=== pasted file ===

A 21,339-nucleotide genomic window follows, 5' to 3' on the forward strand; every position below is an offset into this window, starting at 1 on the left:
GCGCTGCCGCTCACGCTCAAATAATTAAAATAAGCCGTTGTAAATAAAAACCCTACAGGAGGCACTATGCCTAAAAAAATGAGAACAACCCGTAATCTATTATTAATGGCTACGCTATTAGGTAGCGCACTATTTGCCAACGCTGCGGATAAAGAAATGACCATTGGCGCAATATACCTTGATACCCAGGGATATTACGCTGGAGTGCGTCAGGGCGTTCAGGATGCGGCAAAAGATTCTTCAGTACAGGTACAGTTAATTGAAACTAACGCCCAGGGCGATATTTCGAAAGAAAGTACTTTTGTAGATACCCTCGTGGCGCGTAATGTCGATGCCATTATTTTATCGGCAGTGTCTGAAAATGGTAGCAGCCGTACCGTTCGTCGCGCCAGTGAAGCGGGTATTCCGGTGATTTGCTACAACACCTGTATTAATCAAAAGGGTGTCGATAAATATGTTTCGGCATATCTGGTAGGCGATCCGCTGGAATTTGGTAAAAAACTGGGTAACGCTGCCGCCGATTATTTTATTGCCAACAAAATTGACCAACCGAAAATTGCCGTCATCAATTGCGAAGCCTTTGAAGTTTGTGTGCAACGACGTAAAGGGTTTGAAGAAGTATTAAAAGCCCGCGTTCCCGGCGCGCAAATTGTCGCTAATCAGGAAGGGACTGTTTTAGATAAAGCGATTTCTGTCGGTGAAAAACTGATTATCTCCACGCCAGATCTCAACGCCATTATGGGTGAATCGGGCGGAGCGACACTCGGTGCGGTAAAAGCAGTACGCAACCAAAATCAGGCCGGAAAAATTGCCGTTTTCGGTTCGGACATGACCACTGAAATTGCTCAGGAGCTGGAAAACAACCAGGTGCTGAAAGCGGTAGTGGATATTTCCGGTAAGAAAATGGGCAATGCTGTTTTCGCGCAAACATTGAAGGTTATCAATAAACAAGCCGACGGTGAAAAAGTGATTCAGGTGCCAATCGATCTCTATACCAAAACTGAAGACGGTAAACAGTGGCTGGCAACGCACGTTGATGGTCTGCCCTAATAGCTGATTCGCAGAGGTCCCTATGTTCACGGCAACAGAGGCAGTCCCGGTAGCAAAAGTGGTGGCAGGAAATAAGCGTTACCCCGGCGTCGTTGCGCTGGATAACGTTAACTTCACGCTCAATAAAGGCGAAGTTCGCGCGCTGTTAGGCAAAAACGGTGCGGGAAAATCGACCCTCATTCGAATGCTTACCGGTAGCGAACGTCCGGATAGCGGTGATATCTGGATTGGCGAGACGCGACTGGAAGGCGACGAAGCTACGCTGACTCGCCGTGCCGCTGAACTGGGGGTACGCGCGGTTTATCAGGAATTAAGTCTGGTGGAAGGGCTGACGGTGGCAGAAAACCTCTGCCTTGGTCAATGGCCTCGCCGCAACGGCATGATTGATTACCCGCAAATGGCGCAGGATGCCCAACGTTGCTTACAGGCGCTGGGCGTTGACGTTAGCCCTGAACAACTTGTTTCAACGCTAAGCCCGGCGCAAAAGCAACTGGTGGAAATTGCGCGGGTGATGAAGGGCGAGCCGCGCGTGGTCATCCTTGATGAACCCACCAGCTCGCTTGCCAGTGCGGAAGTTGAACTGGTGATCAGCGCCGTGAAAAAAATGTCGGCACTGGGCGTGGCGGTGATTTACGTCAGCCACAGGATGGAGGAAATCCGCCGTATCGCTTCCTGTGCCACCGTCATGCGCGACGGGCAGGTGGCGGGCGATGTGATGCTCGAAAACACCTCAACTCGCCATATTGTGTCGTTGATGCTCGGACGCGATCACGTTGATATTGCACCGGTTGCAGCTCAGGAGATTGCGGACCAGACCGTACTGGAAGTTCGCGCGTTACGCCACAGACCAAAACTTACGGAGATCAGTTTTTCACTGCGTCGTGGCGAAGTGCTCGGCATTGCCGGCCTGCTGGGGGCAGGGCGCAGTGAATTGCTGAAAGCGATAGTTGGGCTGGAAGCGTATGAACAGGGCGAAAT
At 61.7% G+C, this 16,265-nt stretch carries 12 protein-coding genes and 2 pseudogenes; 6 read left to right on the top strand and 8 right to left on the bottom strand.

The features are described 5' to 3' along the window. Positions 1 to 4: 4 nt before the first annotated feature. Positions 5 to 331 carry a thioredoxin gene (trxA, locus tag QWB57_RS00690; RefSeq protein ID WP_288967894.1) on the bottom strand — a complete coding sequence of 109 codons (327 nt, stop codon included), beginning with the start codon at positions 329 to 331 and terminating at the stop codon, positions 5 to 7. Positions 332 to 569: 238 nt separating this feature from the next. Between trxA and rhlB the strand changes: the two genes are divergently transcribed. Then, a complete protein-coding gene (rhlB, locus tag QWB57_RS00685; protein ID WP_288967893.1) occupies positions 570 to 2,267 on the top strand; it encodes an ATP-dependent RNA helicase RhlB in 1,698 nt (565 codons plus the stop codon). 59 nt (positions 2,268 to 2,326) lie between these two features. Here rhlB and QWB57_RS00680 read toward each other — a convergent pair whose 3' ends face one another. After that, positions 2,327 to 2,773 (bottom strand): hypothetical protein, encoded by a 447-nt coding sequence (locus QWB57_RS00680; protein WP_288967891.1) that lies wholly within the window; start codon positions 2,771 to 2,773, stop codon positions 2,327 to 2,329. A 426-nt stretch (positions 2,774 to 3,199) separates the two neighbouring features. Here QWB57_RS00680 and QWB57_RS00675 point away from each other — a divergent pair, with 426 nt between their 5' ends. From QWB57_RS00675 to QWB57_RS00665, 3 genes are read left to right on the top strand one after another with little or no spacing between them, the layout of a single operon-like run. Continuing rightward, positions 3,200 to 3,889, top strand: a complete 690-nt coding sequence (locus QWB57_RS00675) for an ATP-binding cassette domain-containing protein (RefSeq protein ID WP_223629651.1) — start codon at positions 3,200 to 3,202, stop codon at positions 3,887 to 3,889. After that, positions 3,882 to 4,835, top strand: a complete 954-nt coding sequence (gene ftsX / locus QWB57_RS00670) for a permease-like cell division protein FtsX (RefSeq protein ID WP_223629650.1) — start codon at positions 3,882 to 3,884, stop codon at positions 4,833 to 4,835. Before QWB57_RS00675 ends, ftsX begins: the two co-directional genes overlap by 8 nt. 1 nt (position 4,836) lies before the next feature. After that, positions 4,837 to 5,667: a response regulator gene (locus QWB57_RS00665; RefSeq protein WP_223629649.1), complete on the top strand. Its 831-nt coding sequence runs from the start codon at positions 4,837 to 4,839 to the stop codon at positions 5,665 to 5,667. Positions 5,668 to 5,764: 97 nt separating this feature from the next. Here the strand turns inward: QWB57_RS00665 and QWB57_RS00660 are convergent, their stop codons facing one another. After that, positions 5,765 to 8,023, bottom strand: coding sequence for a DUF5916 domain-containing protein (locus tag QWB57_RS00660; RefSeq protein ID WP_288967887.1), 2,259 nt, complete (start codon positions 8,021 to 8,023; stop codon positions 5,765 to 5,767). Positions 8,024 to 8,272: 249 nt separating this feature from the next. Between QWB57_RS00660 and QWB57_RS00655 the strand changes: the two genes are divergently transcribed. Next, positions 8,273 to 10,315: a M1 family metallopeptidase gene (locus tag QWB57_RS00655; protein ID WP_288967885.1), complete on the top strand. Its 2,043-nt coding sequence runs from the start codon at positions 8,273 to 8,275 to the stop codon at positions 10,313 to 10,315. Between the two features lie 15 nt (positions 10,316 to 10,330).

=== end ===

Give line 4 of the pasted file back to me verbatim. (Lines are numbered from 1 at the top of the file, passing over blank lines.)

The features are described 5' to 3' along the window. Positions 1 to 4: 4 nt before the first annotated feature. Positions 5 to 331 carry a thioredoxin gene (trxA, locus tag QWB57_RS00690; RefSeq protein ID WP_288967894.1) on the bottom strand — a complete coding sequence of 109 codons (327 nt, stop codon included), beginning with the start codon at positions 329 to 331 and terminating at the stop codon, positions 5 to 7. Positions 332 to 569: 238 nt separating this feature from the next. Between trxA and rhlB the strand changes: the two genes are divergently transcribed. Then, a complete protein-coding gene (rhlB, locus tag QWB57_RS00685; protein ID WP_288967893.1) occupies positions 570 to 2,267 on the top strand; it encodes an ATP-dependent RNA helicase RhlB in 1,698 nt (565 codons plus the stop codon). 59 nt (positions 2,268 to 2,326) lie between these two features. Here rhlB and QWB57_RS00680 read toward each other — a convergent pair whose 3' ends face one another. After that, positions 2,327 to 2,773 (bottom strand): hypothetical protein, encoded by a 447-nt coding sequence (locus QWB57_RS00680; protein WP_288967891.1) that lies wholly within the window; start codon positions 2,771 to 2,773, stop codon positions 2,327 to 2,329. A 426-nt stretch (positions 2,774 to 3,199) separates the two neighbouring features. Here QWB57_RS00680 and QWB57_RS00675 point away from each other — a divergent pair, with 426 nt between their 5' ends. From QWB57_RS00675 to QWB57_RS00665, 3 genes are read left to right on the top strand one after another with little or no spacing between them, the layout of a single operon-like run. Continuing rightward, positions 3,200 to 3,889, top strand: a complete 690-nt coding sequence (locus QWB57_RS00675) for an ATP-binding cassette domain-containing protein (RefSeq protein ID WP_223629651.1) — start codon at positions 3,200 to 3,202, stop codon at positions 3,887 to 3,889. After that, positions 3,882 to 4,835, top strand: a complete 954-nt coding sequence (gene ftsX / locus QWB57_RS00670) for a permease-like cell division protein FtsX (RefSeq protein ID WP_223629650.1) — start codon at positions 3,882 to 3,884, stop codon at positions 4,833 to 4,835. Before QWB57_RS00675 ends, ftsX begins: the two co-directional genes overlap by 8 nt. 1 nt (position 4,836) lies before the next feature. After that, positions 4,837 to 5,667: a response regulator gene (locus QWB57_RS00665; RefSeq protein WP_223629649.1), complete on the top strand. Its 831-nt coding sequence runs from the start codon at positions 4,837 to 4,839 to the stop codon at positions 5,665 to 5,667. Positions 5,668 to 5,764: 97 nt separating this feature from the next. Here the strand turns inward: QWB57_RS00665 and QWB57_RS00660 are convergent, their stop codons facing one another. After that, positions 5,765 to 8,023, bottom strand: coding sequence for a DUF5916 domain-containing protein (locus tag QWB57_RS00660; RefSeq protein ID WP_288967887.1), 2,259 nt, complete (start codon positions 8,021 to 8,023; stop codon positions 5,765 to 5,767). Positions 8,024 to 8,272: 249 nt separating this feature from the next. Between QWB57_RS00660 and QWB57_RS00655 the strand changes: the two genes are divergently transcribed. Next, positions 8,273 to 10,315: a M1 family metallopeptidase gene (locus tag QWB57_RS00655; protein ID WP_288967885.1), complete on the top strand. Its 2,043-nt coding sequence runs from the start codon at positions 8,273 to 8,275 to the stop codon at positions 10,313 to 10,315. Between the two features lie 15 nt (positions 10,316 to 10,330).